I have long loved the works of Kazuo Ishiguro, the British author with the Japanese name, ever since I read "Remains of the Day" in the 90's.
And, despite the fact that most movies based on books I love often disappoint, the movie version of "Remains of the Day," a Merchant-Ivory Production with Anthony Hopkins and Emma Thompson, was a delight. I can't wait to see this new one.
Ishiguro specializes in cultural dilemmas, which is not surprising given his biography. What is surprising is how deftly he does his work. His writing is very subtle, but very engaging. There's no long descriptions of the landscape, thank goodness. Rather, he talks from inside the character, letting you hear their private thoughts, allowing them to put forth and defend their thoughts and their lives. It's prosaic stuff, for the first 50 pages.
But eventually, you realize that the character has failed to grasp the essential points that surround him or her.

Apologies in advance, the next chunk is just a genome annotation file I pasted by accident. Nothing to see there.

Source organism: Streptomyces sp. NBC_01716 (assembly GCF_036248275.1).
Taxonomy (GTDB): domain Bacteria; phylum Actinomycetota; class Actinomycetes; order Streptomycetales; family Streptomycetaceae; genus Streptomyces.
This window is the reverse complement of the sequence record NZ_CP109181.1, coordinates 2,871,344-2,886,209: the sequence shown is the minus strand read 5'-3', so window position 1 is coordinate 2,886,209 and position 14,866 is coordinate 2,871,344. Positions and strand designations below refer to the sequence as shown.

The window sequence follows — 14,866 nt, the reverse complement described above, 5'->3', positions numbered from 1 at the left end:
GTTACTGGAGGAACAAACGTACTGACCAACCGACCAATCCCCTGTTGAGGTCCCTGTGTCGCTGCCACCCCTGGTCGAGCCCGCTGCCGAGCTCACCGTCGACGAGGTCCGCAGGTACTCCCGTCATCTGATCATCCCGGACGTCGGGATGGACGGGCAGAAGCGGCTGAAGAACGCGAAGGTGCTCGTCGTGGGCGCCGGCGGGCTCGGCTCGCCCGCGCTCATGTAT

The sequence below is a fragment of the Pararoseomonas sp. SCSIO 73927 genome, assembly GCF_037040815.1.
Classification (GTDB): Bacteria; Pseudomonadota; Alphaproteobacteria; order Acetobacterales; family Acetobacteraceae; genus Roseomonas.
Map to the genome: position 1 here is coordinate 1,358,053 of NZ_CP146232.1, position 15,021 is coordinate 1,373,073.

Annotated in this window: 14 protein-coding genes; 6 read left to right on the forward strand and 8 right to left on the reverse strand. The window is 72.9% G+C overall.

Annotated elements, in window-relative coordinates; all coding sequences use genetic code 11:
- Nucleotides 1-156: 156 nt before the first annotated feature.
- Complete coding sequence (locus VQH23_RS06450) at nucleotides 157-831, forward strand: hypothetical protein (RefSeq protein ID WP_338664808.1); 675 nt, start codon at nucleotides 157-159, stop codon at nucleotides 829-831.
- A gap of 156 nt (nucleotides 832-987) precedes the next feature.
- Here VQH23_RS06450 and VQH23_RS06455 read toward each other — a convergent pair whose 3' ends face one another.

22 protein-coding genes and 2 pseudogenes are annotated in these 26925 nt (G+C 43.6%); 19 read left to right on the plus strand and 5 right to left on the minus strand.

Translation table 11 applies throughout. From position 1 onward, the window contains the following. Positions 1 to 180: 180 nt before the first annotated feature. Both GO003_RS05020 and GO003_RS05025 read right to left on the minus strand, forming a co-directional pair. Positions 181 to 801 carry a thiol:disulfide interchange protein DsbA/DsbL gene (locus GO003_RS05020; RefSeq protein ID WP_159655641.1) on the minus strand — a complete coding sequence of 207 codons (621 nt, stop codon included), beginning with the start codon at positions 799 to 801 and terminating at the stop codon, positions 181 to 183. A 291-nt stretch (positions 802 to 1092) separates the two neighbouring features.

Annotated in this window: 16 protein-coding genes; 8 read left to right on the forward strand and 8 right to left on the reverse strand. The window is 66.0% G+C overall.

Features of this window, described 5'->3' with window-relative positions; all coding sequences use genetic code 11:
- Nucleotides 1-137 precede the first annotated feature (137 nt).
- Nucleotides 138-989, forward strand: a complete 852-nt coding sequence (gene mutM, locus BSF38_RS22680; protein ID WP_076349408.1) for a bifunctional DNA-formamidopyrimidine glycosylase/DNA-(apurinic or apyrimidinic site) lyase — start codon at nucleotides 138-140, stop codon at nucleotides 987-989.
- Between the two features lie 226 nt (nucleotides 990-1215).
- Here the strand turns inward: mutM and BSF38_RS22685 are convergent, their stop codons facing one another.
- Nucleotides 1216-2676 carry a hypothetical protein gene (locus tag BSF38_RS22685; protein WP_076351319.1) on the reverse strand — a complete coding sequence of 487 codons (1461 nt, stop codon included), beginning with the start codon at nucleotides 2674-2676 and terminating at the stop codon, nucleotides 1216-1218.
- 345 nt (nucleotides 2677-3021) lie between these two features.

As have we.
And that's where the novel catapults you into a higher consciousness.
Delicious trailer after the jump.
That's what I love about teaching. Enlightening college students is not about teaching them how marvelous and exciting life is with the light of knowledge. They got all that Disney BS in the local K-12 run by know-nothing school boards, who want to "let kids be kids" (i.e. don't tell them anything disturbing to adults).
Rather, college education is about learning that what they thought was life is merely a pretty dream, and that real life is something entirely different, and that they better learn to think critically or live continually disappointed.
The delicious part about this is that we, too, are characters in an Ishiguro novel. We vigorously defend our beliefs and our choices, but we are really in no position to understand them in context, and we often fail miserably or comically to grasp the larger picture in which we operate.
My favorite quote is from Lord Walpole: Life is a comedy to those that think, and a tragedy to those who feel.
Ishiguro's book, "Never Let Me Go," is about the cultural dilemmas surrounding biotechnology, but the human elements dominate, and there are no long descriptions of anything medical or scientific, thank goodness. They're unnecessary, as this is about human beings, not test tubes. Or is it? Anyway, it's been adapted into a movie by director Mark Romanek.
It's not science fiction. It's now, only you don't know it yet. Get thee to a theater.